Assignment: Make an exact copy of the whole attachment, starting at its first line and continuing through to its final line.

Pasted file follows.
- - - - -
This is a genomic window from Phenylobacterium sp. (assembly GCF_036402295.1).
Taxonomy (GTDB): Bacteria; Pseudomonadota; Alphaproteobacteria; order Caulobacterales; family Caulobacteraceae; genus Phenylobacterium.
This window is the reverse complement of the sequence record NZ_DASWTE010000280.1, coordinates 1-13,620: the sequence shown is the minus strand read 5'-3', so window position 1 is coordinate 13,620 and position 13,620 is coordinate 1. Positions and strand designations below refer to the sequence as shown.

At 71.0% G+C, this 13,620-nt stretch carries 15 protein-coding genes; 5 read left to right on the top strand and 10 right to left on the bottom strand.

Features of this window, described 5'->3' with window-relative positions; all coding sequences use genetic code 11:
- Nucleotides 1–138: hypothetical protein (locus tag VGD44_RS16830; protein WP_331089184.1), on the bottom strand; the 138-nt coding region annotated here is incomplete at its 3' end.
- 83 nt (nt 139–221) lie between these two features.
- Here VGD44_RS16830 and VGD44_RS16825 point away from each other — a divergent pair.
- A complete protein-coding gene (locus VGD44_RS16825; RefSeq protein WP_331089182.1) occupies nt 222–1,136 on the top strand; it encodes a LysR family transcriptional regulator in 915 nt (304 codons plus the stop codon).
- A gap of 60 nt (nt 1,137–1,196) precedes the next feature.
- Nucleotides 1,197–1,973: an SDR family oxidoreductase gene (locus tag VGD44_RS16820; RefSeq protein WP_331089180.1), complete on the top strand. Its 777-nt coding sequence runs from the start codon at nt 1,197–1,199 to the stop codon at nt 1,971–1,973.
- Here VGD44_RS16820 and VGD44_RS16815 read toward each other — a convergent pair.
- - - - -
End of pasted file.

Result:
This is a genomic window from Phenylobacterium sp. (assembly GCF_036402295.1).
Taxonomy (GTDB): Bacteria; Pseudomonadota; Alphaproteobacteria; order Caulobacterales; family Caulobacteraceae; genus Phenylobacterium.
This window is the reverse complement of the sequence record NZ_DASWTE010000280.1, coordinates 1-13,620: the sequence shown is the minus strand read 5'-3', so window position 1 is coordinate 13,620 and position 13,620 is coordinate 1. Positions and strand designations below refer to the sequence as shown.

At 71.0% G+C, this 13,620-nt stretch carries 15 protein-coding genes; 5 read left to right on the top strand and 10 right to left on the bottom strand.

Features of this window, described 5'->3' with window-relative positions; all coding sequences use genetic code 11:
- Nucleotides 1–138: hypothetical protein (locus tag VGD44_RS16830; protein WP_331089184.1), on the bottom strand; the 138-nt coding region annotated here is incomplete at its 3' end.
- 83 nt (nt 139–221) lie between these two features.
- Here VGD44_RS16830 and VGD44_RS16825 point away from each other — a divergent pair.
- A complete protein-coding gene (locus VGD44_RS16825; RefSeq protein WP_331089182.1) occupies nt 222–1,136 on the top strand; it encodes a LysR family transcriptional regulator in 915 nt (304 codons plus the stop codon).
- A gap of 60 nt (nt 1,137–1,196) precedes the next feature.
- Nucleotides 1,197–1,973: an SDR family oxidoreductase gene (locus tag VGD44_RS16820; RefSeq protein WP_331089180.1), complete on the top strand. Its 777-nt coding sequence runs from the start codon at nt 1,197–1,199 to the stop codon at nt 1,971–1,973.
- Here VGD44_RS16820 and VGD44_RS16815 read toward each other — a convergent pair.